Spoken Language

By Charlotte Bruce Harvey ’78 / November / December 2007
December 3rd, 2007
When Edwidge Danticat MFA ’93 was in Providence September 18 to read from her new book, Brother, I’m Dying, she confessed that she’d felt a little sad crossing the Brown campus. She half-expected to see her younger, more tentative self on the street.

As a creative-writing graduate student in the early 1990s, the Haitian- born Danticat feared she didn’t measure up. This fall, however, she was a finalist for the National Book Award in nonfi ction—her second shot at the prize; her collection Krik? Krak! was a finalist for the fiction award in 1995. The Farming of Bones won the American Book Award, and The Dew Breaker won the Story Prize and was a PEN/Faulkner finalist. Oprah Winfrey chose Breath, Eyes, Memory for her book club in 1998.

04.dantibook.32976.jpgDanticat’s new book culminates in a horrific series of events in which her aged uncle Joseph flees violence in Haiti only to die in a Miami prison hospital.

Standing before the Salomon Center’s auditorium, Danticat read from that narrative, closed the book, and asked for questions. The audience seemed too stunned to speak, so she read on.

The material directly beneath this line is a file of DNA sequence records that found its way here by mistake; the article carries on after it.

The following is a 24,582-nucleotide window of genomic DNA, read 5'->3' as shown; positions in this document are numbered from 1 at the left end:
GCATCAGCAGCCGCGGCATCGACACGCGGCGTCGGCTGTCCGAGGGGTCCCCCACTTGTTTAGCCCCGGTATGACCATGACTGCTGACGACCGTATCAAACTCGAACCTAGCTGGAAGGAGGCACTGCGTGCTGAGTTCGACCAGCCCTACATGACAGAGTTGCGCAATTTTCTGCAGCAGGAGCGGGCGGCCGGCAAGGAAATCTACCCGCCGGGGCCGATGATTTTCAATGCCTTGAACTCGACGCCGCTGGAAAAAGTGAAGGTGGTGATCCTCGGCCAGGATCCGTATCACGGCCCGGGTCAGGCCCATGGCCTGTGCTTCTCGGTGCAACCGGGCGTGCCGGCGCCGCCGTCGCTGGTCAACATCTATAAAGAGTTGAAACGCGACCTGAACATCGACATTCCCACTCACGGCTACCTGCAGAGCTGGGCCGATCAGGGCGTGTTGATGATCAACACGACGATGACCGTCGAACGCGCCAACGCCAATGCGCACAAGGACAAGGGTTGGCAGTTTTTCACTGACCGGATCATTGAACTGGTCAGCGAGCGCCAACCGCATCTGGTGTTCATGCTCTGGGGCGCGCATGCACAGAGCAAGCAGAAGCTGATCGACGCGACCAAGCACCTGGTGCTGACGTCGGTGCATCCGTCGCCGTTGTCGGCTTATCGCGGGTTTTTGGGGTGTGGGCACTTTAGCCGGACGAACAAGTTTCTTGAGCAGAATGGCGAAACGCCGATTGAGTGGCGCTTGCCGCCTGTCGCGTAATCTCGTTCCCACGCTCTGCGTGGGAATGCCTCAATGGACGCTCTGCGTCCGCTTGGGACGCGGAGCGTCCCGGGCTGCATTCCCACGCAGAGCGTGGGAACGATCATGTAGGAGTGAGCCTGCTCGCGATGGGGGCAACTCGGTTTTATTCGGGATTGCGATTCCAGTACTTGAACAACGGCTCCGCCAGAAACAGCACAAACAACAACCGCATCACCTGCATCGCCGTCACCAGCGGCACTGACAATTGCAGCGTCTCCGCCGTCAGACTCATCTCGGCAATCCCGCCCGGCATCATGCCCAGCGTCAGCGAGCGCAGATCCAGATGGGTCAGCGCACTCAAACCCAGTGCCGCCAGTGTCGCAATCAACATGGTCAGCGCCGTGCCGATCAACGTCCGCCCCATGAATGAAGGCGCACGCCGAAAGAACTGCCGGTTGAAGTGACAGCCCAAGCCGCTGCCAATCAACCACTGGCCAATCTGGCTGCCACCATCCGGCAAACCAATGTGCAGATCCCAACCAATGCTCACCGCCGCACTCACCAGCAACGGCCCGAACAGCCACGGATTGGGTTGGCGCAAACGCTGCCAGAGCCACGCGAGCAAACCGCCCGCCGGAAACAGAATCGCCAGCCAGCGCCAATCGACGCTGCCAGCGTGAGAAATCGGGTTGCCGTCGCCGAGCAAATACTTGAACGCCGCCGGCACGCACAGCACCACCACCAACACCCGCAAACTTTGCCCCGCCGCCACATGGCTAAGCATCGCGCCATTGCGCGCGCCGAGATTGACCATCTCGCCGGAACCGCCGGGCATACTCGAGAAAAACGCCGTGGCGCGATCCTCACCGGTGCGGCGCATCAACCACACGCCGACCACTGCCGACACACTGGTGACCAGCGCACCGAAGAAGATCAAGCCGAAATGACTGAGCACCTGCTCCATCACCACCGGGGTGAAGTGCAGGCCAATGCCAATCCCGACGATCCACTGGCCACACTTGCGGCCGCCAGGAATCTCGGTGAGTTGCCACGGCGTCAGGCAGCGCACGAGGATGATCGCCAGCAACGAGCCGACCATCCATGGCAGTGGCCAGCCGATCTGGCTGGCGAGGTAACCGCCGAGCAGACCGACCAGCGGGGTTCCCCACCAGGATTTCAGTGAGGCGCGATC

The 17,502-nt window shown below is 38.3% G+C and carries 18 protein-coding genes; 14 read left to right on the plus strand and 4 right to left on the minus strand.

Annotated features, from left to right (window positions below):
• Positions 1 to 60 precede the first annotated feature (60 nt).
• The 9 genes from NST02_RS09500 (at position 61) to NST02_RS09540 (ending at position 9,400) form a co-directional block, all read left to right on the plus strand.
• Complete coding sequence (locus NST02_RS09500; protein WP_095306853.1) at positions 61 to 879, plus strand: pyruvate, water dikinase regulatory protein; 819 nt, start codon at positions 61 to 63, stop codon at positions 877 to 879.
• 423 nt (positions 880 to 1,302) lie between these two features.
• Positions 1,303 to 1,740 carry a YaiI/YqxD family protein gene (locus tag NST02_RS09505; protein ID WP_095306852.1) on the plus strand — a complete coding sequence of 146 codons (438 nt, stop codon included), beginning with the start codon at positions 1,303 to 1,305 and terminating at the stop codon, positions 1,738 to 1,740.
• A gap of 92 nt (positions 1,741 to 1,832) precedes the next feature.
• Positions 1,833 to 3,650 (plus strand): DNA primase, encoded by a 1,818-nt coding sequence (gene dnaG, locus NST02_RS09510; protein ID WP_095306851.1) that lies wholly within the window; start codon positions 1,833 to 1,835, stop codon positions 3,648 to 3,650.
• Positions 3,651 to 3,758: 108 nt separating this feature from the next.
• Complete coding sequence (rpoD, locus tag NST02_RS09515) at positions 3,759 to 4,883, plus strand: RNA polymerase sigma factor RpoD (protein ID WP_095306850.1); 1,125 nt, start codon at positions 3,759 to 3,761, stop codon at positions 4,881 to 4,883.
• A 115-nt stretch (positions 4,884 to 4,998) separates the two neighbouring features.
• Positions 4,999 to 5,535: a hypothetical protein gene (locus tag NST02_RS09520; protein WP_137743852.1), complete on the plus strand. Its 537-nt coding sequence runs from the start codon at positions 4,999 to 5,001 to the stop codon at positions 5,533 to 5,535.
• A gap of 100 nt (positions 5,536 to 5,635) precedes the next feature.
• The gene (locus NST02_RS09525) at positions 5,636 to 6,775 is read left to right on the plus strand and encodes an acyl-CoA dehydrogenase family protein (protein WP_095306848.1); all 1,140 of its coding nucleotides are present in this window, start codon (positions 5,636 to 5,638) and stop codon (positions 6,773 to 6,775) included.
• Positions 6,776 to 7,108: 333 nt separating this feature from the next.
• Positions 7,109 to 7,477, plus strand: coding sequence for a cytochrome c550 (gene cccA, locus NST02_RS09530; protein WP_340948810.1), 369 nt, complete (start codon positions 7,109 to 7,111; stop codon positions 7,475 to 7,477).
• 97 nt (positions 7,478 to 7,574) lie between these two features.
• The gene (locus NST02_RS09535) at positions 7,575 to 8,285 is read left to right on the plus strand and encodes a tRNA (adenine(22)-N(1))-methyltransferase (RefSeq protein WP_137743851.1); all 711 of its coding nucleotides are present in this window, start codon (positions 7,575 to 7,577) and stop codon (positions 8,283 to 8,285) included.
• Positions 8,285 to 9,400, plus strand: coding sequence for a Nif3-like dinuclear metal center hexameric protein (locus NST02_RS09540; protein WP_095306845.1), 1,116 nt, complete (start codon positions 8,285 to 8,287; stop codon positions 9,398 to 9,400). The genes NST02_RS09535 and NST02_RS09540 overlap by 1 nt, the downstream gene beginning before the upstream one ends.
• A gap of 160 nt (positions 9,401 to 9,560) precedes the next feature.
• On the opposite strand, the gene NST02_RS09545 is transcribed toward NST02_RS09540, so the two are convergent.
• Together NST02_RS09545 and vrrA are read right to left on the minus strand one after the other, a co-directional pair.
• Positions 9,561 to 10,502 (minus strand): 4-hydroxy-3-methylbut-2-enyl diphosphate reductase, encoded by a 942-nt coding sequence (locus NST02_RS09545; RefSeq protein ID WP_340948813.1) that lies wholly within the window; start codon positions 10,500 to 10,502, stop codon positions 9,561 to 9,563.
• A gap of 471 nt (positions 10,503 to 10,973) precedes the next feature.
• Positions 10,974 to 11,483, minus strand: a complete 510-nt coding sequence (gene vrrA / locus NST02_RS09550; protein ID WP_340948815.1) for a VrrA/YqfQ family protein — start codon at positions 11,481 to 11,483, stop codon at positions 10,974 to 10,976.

When she finished, people collected themselves and moved toward the microphones in the aisles. A young woman asked about the role of metaphor in Danticat’s writing, and the author laughed. “That’s how you know you’re at a u-ni-ver-si-ty,” she joked. “You get the ‘use-of-metaphor’ question!’ ” Danticat said she considered herself lucky to have learned Creole as her first language. “Creole is a very visual language,” she said. “I don’t take any credit for it.” A good speaker of Creole, she said, can address five people simultaneously, leaving each with a different message.

Brother, I’m Dying is told in a cool, measured voice, and when asked how she achieved that distance, Danticat said by the time she sat down to write, she had largely spent her rage at the callousness with which immigration officials treated her uncle. She’d had to battle to get U.S. Customs and Border Protection to release the records of his case. She’d told and retold his story. She’d tried to hire a lawyer to bring suit against the government (none would take the case, she writes). When it came to writing, she said, she tried simply to put the facts down on the page, to document and make sense of what happened.

“I had wings on this one,” she said.

For a review of Brother, I'm Dying, click here. To read a review of Danticat's novel The Dew Breaker, click here.

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November / December 2007